Tuesday, November 2, 2010

Film Round-Up, November 2010

In this edition of The Film-Round Up, we go completely and utterly fact-based. There's some good stuff here. In order to give this post some fictional flair, here's a photo of Janet Cooke, the shamed "Washington Post" journalist who won a Pultizer Prize for her fradulent "Jimmy's World" series.

Back to the facts, my interview with Bjorn Lomborg ("Cool It") should be posted next month. In the meantime, check out "Cool It," which opens nationwide next Friday.

(These reviews previously appeared in "ICON" and are reprinted with permission. Thanks, Trina.)

Cool It (Dir: Ondi Timoner). Bjørn Lomborg, author of The Skeptical Environmentalist and director of the Copenhagen Consensus Center, has garnered equal shares of acclaim and criticism for his take on global warming. It is real, he says, but the effects aren't nearly as catastrophic as we think. In fact, simple and high-tech solutions abound for the gloom and doom future that apparently awaits us. Lomborg travels the world to examine these options (wave power, for example), reveals environmental myths (the polar bear's reduced numbers can be attributed to hunters), and gains clearheaded insight from various experts. Though his detractors may label the film propaganda, the affable and eloquent Lomborg makes a convincing argument: Environmental panic has prevented us from thinking logically and solving the problem at hand. The movie's most telling scene: How the fate of the environment ranks in importance to schoolchildren in Nairobi, Kenya compared to schoolchildren at an English private school. A fascinating, eye-opening, and entertaining film that should stir debate. [PG] ****

Freakonomics. Six directors (including Morgan Spurlock and Alex Gibney) tackle the best-selling book of the same name, which examines the hidden costs and benefits of regular life, such as whether baby names determine future success and the ripple effect of cheating in the world of Japanese sumo wrestling. Each director's approach is different and all provide eye-raising revelations: Giving a kid a unique name does not guarantee success; the crime rate drop of 1990s could be due to Roe v. Wade. But that variety is also the movie's biggest flaw. Style trumps substance, burying the message of authors Steven D. Levitt and Stephen J. Dubner. Sometimes the result is unintentionally harmful. Two segments, Gibney's self-serious sumo wrestling piece and Eugene Jarecki's gloomy crime rate examination, actually clash with Dubner and Levitt's cheeky onscreen observations. Freakonomics offers visual stimulation over intellectual curiosity, as if the theories need to be made palatable at any cost. The movie seems determined to make itself irrelevant. [PG-13] **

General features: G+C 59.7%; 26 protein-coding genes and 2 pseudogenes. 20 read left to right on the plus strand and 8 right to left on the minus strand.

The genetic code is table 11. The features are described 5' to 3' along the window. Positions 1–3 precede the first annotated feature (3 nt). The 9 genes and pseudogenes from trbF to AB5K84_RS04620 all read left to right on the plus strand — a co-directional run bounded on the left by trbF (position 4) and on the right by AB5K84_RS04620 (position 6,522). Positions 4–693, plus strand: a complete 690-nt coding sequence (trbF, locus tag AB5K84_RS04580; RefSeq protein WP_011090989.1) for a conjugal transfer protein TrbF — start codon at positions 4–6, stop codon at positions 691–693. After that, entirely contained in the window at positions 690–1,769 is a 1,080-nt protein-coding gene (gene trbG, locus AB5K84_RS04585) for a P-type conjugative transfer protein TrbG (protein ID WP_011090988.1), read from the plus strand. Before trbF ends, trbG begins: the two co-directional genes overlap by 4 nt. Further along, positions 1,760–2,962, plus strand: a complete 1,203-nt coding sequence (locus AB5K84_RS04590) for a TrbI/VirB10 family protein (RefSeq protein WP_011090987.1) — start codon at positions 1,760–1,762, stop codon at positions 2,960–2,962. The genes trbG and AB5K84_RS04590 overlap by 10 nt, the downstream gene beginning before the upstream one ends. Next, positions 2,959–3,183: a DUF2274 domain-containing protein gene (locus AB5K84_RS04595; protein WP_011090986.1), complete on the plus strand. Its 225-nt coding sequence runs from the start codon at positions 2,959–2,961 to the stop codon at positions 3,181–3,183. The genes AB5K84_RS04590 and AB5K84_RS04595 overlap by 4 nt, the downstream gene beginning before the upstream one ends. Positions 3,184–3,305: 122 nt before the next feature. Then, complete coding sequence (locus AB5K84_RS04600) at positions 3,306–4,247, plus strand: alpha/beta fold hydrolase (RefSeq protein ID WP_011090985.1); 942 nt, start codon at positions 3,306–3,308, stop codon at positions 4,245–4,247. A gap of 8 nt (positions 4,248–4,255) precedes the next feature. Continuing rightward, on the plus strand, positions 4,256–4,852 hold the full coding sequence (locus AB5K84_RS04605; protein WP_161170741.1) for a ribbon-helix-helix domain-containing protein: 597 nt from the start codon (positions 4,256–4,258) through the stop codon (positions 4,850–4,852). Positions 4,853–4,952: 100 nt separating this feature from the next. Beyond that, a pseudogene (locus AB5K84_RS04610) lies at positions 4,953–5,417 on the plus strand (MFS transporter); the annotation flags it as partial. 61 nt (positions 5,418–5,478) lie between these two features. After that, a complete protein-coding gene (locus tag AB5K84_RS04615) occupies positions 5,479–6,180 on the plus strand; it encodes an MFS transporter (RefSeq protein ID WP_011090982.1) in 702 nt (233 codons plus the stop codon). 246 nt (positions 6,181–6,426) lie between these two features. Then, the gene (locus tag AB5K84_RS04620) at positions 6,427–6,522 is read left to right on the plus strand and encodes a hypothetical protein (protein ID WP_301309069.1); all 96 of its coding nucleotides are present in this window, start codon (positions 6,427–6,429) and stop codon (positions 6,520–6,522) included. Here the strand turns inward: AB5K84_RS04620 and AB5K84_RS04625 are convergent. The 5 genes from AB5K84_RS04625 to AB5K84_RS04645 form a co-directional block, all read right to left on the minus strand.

My Dog Tulip (Dir: Paul and Sandra Fierlinger). Featuring the voices of: Christopher Plummer, Isabella Rossellini, Lynn Redgrave. Based on the cherished memoir by J.R. Ackerley (1896-1967), this lovingly hand-drawn, animated feature chronicles Ackerley's life with his rambunctious Alsatian bitch, Tulip. Ackerley details the mundane (and dirty) aspects of dog ownership and the rich companionship that results. The movie's strength is its simplicity—from the animation to the story to the gorgeously lean writing style (voiced to perfection by Plummer). Ackerley and Tulip's evolving relationship rightfully takes center stage. The first movie I've seen in a while that doesn't use a dog as a shameless emotional device or to demand adoration, My Dog Tulip shows how a person learns to value and love an animal unconditionally. This is a touching, non-patronizing tribute to man's best friend. The Wynnewood-based Fierlingers also handled animation duties; Paul Fierlinger is credited with the screenplay. Redgrave's last film role. [NR] ***

Last Train Home (Dir: Lixin Fan). In China millions of migrant workers leave their rural homes (where employment options are few) to find jobs in distant cities, sending money back home. The Zhangs are no different. For years, mom and dad have worked non-stop, returning home only on the Chinese New Year to see their two children. Now well into her teens, daughter Qin has dropped out of school to find work and to escape the monotony of farm life. Her parents, who forever promote the values of education, are against the idea. Qin, who resents her parents' long absences, is tired of listening. Something has to give. In her debut, documentarian Fan jumps right into the family's story, observing the subjects at work, home, and during brief reunions. The low-key approach yields a story about how sacrifice can go unnoticed, and how sadness spreads in a family despite the older generation's best defense. Difficult to watch but harder to forget, Last Train Home's honesty and lack of pretense gives it undeniable impact. [NR] ***

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